Meanwhile, Alicia is typically unsympathetic to Ellen.
She didn’t like people who coughed or sniffed or groaned. She had no sympathy to spare for those who needed it. She was a healthy, strong, clever girl, who had never been ill in her life, and she scorned stupid people, or those who were delicate and ailing, or in trouble. She was hard, and it didn’t seem as if she was getting any kinder.
Alicia gets her comeuppance in the fourth book, and frankly, it’s not a minute too soon. (Specifically, she gets measles in the middle of important exams, and has to be quarantined. Vaccinate your kids, guys!)
Darrell often wondered how she could so badly have wanted Alicia to be her friend when she had first come to Malory Towers!
Darrell, honey, we all wondered.
Unlike Miss Potts, Miss Parker doesn’t notice that Ellen’s under the weather:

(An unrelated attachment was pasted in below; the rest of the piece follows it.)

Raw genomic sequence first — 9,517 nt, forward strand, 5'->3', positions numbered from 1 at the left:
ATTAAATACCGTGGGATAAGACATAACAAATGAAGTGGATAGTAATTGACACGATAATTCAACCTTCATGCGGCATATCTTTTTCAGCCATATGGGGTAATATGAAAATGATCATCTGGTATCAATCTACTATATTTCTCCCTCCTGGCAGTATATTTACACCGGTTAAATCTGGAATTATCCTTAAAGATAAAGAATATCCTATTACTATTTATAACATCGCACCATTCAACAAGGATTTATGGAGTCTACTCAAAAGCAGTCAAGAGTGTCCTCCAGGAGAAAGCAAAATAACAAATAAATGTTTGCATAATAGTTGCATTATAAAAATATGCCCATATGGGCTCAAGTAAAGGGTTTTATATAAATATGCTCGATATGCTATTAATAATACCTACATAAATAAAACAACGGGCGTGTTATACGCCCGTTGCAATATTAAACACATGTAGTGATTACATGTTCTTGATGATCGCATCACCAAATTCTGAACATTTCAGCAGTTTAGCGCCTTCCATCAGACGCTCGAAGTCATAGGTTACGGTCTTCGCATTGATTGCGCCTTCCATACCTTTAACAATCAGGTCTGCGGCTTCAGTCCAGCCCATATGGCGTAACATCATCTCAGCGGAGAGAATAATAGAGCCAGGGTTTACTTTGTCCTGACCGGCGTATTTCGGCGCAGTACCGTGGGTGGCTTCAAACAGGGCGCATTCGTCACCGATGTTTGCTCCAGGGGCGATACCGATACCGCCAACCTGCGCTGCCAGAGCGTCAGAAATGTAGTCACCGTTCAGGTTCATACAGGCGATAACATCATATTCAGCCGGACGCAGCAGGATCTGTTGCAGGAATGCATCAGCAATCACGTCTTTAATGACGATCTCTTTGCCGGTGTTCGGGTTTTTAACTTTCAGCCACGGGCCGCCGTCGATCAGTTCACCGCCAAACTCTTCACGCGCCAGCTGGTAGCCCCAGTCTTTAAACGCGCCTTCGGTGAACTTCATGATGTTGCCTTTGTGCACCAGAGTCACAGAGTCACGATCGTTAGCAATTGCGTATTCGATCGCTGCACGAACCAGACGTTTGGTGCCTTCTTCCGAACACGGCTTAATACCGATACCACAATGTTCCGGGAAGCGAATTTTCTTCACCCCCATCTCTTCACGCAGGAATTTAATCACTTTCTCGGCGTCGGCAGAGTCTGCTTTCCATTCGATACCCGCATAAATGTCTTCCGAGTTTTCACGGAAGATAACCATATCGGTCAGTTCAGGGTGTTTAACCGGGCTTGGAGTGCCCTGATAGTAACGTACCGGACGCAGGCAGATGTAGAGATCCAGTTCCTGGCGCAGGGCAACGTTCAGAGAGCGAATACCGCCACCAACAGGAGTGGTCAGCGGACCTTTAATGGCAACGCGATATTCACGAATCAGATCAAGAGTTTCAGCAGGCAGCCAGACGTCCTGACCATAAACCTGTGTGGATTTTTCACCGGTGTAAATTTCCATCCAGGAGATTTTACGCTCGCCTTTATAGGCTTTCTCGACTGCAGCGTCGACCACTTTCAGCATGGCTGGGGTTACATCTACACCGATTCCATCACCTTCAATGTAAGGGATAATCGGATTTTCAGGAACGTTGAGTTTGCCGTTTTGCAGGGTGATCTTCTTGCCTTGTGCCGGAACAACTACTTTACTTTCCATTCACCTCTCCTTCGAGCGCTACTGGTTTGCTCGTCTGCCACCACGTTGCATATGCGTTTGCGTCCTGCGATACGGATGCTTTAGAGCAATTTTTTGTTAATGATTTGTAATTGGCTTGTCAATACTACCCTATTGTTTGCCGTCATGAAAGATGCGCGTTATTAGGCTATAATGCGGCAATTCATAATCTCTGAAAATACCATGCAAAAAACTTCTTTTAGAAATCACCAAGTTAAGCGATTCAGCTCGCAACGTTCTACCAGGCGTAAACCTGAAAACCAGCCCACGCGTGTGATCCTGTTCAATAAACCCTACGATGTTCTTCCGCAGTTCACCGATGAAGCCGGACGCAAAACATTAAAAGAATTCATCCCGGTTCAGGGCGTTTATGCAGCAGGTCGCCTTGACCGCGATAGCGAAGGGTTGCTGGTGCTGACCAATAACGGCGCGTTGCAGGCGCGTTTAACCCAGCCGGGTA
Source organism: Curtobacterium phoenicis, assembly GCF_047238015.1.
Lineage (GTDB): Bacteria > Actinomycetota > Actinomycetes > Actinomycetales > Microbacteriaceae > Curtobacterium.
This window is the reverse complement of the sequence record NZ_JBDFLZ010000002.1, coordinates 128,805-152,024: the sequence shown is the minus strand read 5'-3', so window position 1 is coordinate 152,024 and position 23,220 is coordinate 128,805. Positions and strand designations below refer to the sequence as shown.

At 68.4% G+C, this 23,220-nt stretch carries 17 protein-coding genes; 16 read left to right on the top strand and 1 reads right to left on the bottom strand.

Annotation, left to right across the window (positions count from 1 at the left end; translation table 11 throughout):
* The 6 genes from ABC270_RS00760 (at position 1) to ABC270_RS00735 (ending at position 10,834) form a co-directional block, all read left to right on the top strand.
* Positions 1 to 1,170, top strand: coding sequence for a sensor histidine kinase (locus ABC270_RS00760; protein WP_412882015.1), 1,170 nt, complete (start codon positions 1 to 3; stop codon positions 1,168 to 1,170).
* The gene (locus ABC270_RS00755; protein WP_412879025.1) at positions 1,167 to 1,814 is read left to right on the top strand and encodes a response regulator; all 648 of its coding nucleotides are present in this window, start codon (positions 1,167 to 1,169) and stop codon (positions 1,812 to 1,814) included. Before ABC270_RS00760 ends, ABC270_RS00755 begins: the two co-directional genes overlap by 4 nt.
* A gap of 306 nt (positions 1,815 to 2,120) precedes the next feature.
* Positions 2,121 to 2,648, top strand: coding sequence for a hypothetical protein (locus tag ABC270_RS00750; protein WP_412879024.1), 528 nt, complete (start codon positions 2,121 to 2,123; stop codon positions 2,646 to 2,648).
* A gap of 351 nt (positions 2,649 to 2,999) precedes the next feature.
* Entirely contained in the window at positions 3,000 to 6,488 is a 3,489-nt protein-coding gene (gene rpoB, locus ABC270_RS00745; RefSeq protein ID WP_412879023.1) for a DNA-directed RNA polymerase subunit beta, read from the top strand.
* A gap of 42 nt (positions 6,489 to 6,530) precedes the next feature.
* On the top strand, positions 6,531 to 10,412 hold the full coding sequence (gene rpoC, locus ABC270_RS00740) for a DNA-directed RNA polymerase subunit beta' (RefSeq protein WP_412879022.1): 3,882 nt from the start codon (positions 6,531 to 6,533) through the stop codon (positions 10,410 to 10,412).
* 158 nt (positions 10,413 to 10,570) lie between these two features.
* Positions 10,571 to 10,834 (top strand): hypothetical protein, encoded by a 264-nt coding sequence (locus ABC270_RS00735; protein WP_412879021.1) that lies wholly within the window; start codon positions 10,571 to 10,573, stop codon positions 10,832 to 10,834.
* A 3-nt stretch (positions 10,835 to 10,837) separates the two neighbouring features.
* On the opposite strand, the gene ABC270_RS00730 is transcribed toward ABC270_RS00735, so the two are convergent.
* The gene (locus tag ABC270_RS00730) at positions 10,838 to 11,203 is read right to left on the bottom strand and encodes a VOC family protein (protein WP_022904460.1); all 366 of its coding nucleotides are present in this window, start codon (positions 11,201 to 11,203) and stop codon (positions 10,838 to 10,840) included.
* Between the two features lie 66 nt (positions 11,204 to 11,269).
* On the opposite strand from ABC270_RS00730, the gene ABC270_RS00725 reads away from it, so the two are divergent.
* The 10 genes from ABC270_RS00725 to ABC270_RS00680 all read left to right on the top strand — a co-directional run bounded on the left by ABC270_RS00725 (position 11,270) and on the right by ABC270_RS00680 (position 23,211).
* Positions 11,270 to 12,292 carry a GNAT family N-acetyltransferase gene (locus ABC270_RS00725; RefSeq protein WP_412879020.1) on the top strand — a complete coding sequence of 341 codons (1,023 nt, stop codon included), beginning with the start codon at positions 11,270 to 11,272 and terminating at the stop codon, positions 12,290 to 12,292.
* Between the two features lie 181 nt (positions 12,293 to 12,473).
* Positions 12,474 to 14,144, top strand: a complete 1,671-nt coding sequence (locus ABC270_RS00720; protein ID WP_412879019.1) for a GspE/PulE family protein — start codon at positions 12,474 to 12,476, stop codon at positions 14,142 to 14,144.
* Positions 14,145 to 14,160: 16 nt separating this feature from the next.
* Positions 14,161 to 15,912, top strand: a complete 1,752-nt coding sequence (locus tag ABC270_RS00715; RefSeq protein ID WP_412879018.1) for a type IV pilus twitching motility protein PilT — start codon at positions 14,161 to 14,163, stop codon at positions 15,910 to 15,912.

Miss Parker did not often take any notice of Ellen. She was usually a quiet girl, with a name for bad temper, and Miss Parker was not at all interested in her, though sometimes surprised that her work was not better.
Miss Parker, you are vastly inferior to Miss Potts in every possible way.
On the other hand, Sally is so kind to Ellen that she starts crying — but, of course, it’s Forthright Jean who gets Ellen into Matron’s care, by promising to share her notes from their classes.
Remember the good old days, when a bad cold meant being sent to bed for a whole week? Ellen, of course, is less pleased, but there’s no escaping from Matron’s care.
Jean reports to the others that Ellen is quite ill, with a very high fever.
“She coughed like anything in prep tonight,” said Sally. “I felt sorry for her.”
“Well, Alicia didn’t,” said Gwen, maliciously. “She told her to shut up! Dear, kind Alicia!”
Alicia has a bit of a sulk because she knows Gwen’s not wrong — and Alicia isn’t into taking what she usually dishes out.
Even Darrell joins the criticism, because Alicia’s well and truly in her bad books. For her part, Alicia feels guilty about her behaviour lately — “…but how could she know [Ellen] was really ill? She hadn’t any time for that silly Ellen, Always snapping and snarling at everyone! Let her be ill! A good thing if she was away from the class for a while. She wouldn’t miss her!”
So maybe Alicia doesn’t feel that bad.